Governance of Innovation

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Governance of Innovation and Intermediation in Triple Helix Interactions

Governance of Innovation and Intermediation in Triple Helix Interactions

(industry). The competitiveness and performance of firms however, is increasingly dependent on successful R&D collaboration and knowledge sharing with universities. The effective transfer of innovation outputs across public and private sector organisations is critical for governments, for university and for industry. Innovation at firm level is often associated with industry absorption and commercialisation of knowledge and technology generated by universities and other public sector research establishments. Technology is transferred through PhD graduates, through collaborative contract research, or licensing activities. The governance of innovation and KTT, hence, is a key component in economic development platforms, where the effective interactions between regulatory government bodies, the industry and universities are critical. These new trilateral relationships are characterized by complexity of interactions, interdependencies, and intensive flow of knowledge and resources between public and private actors.
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On the Governance of Innovation: Institutional Ownership vs. Stock Price

On the Governance of Innovation: Institutional Ownership vs. Stock Price

It is a common impression that institutional investors play a positive role in the governance of innovation in public traded companies. One reason, as Hall and Lerner (2009) suggest, is that institutional investors can better deal with the asymmetric information problems related to R&D. Also, Bushee (1998) shows that firms with more institutional ownership are less inclined to cut R&D following poor short-term earnings performance, suggesting that institutional investors tend to have long-term views on the firms they invest in. Aghion, Van Reenen, and Zingales (2013) further contrast two hypotheses—the lazy manager hypothesis in which managers prefer a quiet life and institutional investors’ monitoring forces them to innovate, and the career concern hypothesis in which managers dislike the risk in pursuing innovation and institutional investors provide incentives for managers to innovate by reassuring their job security if bad outcomes occur. Their evidence favors the latter hypothesis.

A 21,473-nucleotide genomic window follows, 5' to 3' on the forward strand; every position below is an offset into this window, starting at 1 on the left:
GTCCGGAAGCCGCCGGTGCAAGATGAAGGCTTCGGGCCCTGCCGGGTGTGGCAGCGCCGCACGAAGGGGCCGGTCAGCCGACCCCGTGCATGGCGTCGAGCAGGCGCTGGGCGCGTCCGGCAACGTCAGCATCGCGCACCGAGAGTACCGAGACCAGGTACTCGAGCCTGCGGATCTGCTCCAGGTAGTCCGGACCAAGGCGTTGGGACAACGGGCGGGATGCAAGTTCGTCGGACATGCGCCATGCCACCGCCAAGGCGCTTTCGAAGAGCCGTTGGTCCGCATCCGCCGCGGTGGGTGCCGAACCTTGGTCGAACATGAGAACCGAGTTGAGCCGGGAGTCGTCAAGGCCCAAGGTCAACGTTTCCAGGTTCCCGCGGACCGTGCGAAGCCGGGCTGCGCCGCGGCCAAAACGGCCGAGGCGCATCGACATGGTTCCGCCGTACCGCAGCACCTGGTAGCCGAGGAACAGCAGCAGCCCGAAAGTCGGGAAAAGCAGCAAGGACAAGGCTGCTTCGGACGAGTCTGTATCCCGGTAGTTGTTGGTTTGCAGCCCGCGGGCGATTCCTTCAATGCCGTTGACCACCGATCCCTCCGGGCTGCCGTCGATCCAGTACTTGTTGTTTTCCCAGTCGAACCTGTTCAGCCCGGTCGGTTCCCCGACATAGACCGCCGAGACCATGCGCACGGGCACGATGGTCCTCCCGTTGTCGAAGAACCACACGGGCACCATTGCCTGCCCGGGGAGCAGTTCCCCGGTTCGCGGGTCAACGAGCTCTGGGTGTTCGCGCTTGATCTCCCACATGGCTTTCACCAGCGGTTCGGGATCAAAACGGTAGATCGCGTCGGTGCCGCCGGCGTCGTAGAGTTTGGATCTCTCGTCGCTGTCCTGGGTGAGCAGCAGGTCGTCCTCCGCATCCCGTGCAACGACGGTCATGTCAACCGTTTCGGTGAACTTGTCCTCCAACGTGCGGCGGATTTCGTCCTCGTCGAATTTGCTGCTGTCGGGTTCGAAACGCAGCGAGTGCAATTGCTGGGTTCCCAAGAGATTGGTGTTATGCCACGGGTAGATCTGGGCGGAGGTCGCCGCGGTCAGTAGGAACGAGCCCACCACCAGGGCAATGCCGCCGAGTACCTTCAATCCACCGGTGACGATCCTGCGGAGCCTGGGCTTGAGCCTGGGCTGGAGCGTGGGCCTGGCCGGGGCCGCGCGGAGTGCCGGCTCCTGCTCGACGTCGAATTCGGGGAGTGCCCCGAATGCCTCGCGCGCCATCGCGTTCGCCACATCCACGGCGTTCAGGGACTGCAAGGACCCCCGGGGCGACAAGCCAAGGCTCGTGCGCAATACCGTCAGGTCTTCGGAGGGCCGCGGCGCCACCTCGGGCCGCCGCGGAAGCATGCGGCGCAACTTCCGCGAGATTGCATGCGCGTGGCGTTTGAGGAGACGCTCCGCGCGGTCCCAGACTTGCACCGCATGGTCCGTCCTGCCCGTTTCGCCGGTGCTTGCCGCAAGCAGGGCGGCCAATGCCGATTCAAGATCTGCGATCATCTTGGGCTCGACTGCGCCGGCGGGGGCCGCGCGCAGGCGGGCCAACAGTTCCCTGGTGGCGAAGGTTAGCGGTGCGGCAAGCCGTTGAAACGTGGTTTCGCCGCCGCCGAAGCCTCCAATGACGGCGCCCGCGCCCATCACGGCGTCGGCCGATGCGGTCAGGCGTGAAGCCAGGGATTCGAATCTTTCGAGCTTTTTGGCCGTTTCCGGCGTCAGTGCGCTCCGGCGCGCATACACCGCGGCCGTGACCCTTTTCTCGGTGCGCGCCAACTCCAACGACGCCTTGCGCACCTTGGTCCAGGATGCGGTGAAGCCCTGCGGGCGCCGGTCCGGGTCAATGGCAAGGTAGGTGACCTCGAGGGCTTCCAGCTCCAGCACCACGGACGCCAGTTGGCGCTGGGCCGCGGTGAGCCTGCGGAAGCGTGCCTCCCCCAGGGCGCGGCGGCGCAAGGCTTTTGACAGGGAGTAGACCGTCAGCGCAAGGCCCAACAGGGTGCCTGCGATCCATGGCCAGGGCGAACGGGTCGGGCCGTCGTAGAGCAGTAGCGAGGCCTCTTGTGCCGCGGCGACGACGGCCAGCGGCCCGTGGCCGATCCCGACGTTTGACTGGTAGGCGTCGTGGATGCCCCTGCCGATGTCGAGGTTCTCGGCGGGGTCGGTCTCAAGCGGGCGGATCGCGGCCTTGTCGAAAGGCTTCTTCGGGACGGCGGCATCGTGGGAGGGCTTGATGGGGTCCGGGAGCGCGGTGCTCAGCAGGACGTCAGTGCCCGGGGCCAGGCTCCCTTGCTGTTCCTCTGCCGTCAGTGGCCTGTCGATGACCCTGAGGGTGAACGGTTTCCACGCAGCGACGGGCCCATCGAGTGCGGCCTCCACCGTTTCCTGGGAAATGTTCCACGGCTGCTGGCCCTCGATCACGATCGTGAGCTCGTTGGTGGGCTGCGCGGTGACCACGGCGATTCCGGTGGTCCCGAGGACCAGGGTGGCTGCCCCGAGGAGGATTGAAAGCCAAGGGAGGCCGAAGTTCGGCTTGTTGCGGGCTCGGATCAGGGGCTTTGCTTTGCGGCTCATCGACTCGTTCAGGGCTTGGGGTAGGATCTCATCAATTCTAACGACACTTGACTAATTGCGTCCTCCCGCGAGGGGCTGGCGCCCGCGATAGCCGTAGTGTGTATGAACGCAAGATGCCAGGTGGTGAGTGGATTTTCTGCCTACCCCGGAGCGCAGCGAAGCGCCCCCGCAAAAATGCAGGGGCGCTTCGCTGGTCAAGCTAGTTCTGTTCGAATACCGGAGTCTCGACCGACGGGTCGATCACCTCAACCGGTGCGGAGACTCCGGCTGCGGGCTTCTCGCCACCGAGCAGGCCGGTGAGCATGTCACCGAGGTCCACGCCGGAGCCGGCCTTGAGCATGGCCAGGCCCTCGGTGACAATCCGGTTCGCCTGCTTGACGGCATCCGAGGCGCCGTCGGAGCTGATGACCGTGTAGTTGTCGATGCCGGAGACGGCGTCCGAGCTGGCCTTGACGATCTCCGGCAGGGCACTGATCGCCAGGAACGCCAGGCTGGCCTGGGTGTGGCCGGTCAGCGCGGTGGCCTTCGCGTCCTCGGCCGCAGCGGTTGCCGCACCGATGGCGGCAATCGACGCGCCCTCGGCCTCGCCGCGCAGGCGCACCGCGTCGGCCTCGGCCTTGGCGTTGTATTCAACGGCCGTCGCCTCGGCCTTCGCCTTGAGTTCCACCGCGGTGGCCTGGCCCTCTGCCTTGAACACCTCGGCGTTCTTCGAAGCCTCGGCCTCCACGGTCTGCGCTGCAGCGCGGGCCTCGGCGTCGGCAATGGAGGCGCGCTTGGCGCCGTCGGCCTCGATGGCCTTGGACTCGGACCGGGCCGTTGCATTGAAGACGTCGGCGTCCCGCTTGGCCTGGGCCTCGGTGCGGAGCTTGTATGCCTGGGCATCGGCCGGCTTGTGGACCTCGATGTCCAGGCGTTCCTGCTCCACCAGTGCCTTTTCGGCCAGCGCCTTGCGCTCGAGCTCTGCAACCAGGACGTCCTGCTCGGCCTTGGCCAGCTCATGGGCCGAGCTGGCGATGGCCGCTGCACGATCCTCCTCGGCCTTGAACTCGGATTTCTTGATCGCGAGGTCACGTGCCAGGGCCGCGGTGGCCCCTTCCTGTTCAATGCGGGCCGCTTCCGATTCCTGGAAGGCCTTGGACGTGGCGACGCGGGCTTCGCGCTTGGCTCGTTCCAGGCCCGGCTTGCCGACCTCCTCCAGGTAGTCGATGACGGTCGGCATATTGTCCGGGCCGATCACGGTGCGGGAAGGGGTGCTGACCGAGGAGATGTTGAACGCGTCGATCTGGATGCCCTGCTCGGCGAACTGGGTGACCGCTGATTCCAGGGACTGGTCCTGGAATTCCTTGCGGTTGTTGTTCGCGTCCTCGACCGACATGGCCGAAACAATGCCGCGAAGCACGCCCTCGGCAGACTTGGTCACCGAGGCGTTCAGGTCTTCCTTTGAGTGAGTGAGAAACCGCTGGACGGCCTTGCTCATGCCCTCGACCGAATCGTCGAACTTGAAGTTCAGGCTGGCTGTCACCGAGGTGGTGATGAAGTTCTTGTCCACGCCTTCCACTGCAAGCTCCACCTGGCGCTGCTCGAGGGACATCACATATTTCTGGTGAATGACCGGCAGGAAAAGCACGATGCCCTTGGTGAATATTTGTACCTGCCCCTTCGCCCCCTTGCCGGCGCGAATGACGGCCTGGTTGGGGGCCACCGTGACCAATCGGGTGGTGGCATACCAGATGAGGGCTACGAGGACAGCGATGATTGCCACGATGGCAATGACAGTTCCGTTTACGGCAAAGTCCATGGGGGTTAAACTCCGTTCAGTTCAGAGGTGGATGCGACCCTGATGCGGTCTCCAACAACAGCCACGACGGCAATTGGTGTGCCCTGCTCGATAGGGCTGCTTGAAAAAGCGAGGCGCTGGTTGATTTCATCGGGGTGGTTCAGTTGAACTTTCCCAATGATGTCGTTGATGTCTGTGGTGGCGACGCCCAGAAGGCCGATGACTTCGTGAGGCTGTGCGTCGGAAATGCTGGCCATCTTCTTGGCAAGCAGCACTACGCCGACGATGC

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The governance of innovation diffusion – a socio-technical analysis of energy policy

The governance of innovation diffusion – a socio-technical analysis of energy policy

This might reflect the increasing acceptance that truly sustainable governance of the system of energy provision requires learning, experimentation and iteration, both of the socio-ecological and the socio-technical system. By socially embedding technological diffusion processes, the sometimes fierce resistance that particular developments face from various stakeholders including actors that are not direct users of the technology can be considerably reduced. This resistance is associated with the societal transformation/ impact often associated with the technologies, conflicting visions about their consequences and desirable path to follow among different stakeholders. Purely technological projects that do not take this dimension into account therefore tend to fail due to inappropriate considerations of the societal diffusion side of innovations [30].
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Governance of Innovation in the Different Countries of the World